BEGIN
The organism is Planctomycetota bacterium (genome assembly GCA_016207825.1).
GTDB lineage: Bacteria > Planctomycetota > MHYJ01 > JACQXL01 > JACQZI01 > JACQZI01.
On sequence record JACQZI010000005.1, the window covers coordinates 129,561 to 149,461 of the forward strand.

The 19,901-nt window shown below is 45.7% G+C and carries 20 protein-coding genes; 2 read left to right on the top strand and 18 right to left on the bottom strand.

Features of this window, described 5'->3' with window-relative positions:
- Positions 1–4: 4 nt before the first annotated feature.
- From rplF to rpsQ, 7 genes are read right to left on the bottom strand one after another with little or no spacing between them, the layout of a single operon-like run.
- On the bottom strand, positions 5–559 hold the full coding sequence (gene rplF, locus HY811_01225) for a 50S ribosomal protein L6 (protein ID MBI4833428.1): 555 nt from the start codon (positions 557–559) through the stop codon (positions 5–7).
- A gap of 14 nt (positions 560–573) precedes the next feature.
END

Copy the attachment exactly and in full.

The organism is Planctomycetota bacterium (genome assembly GCA_016207825.1).
GTDB lineage: Bacteria > Planctomycetota > MHYJ01 > JACQXL01 > JACQZI01 > JACQZI01.
On sequence record JACQZI010000005.1, the window covers coordinates 129,561 to 149,461 of the forward strand.

The 19,901-nt window shown below is 45.7% G+C and carries 20 protein-coding genes; 2 read left to right on the top strand and 18 right to left on the bottom strand.

Features of this window, described 5'->3' with window-relative positions:
- Positions 1–4: 4 nt before the first annotated feature.
- From rplF to rpsQ, 7 genes are read right to left on the bottom strand one after another with little or no spacing between them, the layout of a single operon-like run.
- On the bottom strand, positions 5–559 hold the full coding sequence (gene rplF, locus HY811_01225) for a 50S ribosomal protein L6 (protein ID MBI4833428.1): 555 nt from the start codon (positions 557–559) through the stop codon (positions 5–7).
- A gap of 14 nt (positions 560–573) precedes the next feature.